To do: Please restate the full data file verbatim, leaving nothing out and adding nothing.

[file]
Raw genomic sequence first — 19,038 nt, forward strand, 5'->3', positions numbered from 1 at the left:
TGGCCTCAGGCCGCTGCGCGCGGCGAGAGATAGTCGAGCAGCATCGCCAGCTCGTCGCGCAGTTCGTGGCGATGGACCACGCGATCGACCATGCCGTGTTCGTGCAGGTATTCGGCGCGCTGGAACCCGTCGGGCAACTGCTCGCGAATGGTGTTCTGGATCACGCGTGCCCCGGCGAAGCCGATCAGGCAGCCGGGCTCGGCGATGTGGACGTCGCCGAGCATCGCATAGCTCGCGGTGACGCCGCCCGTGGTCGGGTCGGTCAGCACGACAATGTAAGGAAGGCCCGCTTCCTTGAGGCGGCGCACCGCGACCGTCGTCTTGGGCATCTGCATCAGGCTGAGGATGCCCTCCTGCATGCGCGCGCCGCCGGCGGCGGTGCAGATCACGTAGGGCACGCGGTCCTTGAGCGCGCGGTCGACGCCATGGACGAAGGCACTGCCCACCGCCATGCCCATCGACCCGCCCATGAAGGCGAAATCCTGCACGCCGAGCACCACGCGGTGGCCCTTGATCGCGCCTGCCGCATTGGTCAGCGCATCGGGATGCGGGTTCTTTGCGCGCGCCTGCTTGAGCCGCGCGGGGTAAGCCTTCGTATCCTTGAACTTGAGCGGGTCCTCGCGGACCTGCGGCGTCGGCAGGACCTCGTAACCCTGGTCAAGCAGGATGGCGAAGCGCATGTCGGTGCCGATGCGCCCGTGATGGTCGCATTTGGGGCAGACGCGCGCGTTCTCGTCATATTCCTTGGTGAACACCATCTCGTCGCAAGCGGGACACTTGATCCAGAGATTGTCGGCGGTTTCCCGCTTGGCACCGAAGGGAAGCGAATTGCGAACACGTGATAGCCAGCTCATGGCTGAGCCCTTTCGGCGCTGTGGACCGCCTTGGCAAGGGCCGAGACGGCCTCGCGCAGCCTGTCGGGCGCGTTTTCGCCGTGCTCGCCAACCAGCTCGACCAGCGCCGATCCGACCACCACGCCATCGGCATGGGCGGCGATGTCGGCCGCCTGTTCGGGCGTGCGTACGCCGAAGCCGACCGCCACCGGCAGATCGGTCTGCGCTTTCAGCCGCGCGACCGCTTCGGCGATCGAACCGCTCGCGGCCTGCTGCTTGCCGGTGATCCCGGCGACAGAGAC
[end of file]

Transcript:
Raw genomic sequence first — 19,038 nt, forward strand, 5'->3', positions numbered from 1 at the left:
TGGCCTCAGGCCGCTGCGCGCGGCGAGAGATAGTCGAGCAGCATCGCCAGCTCGTCGCGCAGTTCGTGGCGATGGACCACGCGATCGACCATGCCGTGTTCGTGCAGGTATTCGGCGCGCTGGAACCCGTCGGGCAACTGCTCGCGAATGGTGTTCTGGATCACGCGTGCCCCGGCGAAGCCGATCAGGCAGCCGGGCTCGGCGATGTGGACGTCGCCGAGCATCGCATAGCTCGCGGTGACGCCGCCCGTGGTCGGGTCGGTCAGCACGACAATGTAAGGAAGGCCCGCTTCCTTGAGGCGGCGCACCGCGACCGTCGTCTTGGGCATCTGCATCAGGCTGAGGATGCCCTCCTGCATGCGCGCGCCGCCGGCGGCGGTGCAGATCACGTAGGGCACGCGGTCCTTGAGCGCGCGGTCGACGCCATGGACGAAGGCACTGCCCACCGCCATGCCCATCGACCCGCCCATGAAGGCGAAATCCTGCACGCCGAGCACCACGCGGTGGCCCTTGATCGCGCCTGCCGCATTGGTCAGCGCATCGGGATGCGGGTTCTTTGCGCGCGCCTGCTTGAGCCGCGCGGGGTAAGCCTTCGTATCCTTGAACTTGAGCGGGTCCTCGCGGACCTGCGGCGTCGGCAGGACCTCGTAACCCTGGTCAAGCAGGATGGCGAAGCGCATGTCGGTGCCGATGCGCCCGTGATGGTCGCATTTGGGGCAGACGCGCGCGTTCTCGTCATATTCCTTGGTGAACACCATCTCGTCGCAAGCGGGACACTTGATCCAGAGATTGTCGGCGGTTTCCCGCTTGGCACCGAAGGGAAGCGAATTGCGAACACGTGATAGCCAGCTCATGGCTGAGCCCTTTCGGCGCTGTGGACCGCCTTGGCAAGGGCCGAGACGGCCTCGCGCAGCCTGTCGGGCGCGTTTTCGCCGTGCTCGCCAACCAGCTCGACCAGCGCCGATCCGACCACCACGCCATCGGCATGGGCGGCGATGTCGGCCGCCTGTTCGGGCGTGCGTACGCCGAAGCCGACCGCCACCGGCAGATCGGTCTGCGCTTTCAGCCGCGCGACCGCTTCGGCGATCGAACCGCTCGCGGCCTGCTGCTTGCCGGTGATCCCGGCGACAGAGAC